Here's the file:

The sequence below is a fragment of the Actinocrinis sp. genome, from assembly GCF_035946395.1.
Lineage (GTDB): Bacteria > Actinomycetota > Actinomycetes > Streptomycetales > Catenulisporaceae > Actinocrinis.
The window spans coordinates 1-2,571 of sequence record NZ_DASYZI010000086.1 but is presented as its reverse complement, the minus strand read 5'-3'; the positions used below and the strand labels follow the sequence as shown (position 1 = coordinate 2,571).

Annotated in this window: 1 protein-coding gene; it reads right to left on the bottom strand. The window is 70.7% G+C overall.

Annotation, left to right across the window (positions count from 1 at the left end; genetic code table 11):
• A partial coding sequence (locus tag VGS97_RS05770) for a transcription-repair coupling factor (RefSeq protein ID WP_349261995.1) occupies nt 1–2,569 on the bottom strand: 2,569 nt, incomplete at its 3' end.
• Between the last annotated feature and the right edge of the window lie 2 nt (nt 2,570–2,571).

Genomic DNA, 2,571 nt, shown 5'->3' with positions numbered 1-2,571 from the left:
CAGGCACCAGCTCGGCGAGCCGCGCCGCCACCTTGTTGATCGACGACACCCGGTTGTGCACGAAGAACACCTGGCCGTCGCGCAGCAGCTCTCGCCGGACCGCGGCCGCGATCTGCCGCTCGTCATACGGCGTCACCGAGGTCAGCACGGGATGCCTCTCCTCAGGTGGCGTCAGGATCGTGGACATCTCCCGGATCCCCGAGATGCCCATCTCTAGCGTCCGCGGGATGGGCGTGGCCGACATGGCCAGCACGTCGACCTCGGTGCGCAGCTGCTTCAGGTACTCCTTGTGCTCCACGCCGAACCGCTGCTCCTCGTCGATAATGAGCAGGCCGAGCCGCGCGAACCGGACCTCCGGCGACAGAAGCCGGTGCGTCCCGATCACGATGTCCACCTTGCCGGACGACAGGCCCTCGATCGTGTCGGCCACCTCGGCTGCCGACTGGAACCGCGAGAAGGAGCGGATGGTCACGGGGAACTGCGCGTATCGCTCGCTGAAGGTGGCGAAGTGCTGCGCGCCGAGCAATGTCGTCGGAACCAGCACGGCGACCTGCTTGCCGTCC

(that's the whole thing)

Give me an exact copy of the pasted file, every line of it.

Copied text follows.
The sequence below is a fragment of the Actinocrinis sp. genome, from assembly GCF_035946395.1.
Lineage (GTDB): Bacteria > Actinomycetota > Actinomycetes > Streptomycetales > Catenulisporaceae > Actinocrinis.
The window spans coordinates 1-2,571 of sequence record NZ_DASYZI010000086.1 but is presented as its reverse complement, the minus strand read 5'-3'; the positions used below and the strand labels follow the sequence as shown (position 1 = coordinate 2,571).

Annotated in this window: 1 protein-coding gene; it reads right to left on the bottom strand. The window is 70.7% G+C overall.

Annotation, left to right across the window (positions count from 1 at the left end; genetic code table 11):
• A partial coding sequence (locus tag VGS97_RS05770) for a transcription-repair coupling factor (RefSeq protein ID WP_349261995.1) occupies nt 1–2,569 on the bottom strand: 2,569 nt, incomplete at its 3' end.
• Between the last annotated feature and the right edge of the window lie 2 nt (nt 2,570–2,571).

Genomic DNA, 2,571 nt, shown 5'->3' with positions numbered 1-2,571 from the left:
CAGGCACCAGCTCGGCGAGCCGCGCCGCCACCTTGTTGATCGACGACACCCGGTTGTGCACGAAGAACACCTGGCCGTCGCGCAGCAGCTCTCGCCGGACCGCGGCCGCGATCTGCCGCTCGTCATACGGCGTCACCGAGGTCAGCACGGGATGCCTCTCCTCAGGTGGCGTCAGGATCGTGGACATCTCCCGGATCCCCGAGATGCCCATCTCTAGCGTCCGCGGGATGGGCGTGGCCGACATGGCCAGCACGTCGACCTCGGTGCGCAGCTGCTTCAGGTACTCCTTGTGCTCCACGCCGAACCGCTGCTCCTCGTCGATAATGAGCAGGCCGAGCCGCGCGAACCGGACCTCCGGCGACAGAAGCCGGTGCGTCCCGATCACGATGTCCACCTTGCCGGACGACAGGCCCTCGATCGTGTCGGCCACCTCGGCTGCCGACTGGAACCGCGAGAAGGAGCGGATGGTCACGGGGAACTGCGCGTATCGCTCGCTGAAGGTGGCGAAGTGCTGCGCGCCGAGCAATGTCGTCGGAACCAGCACGGCGACCTGCTTGCCGTCC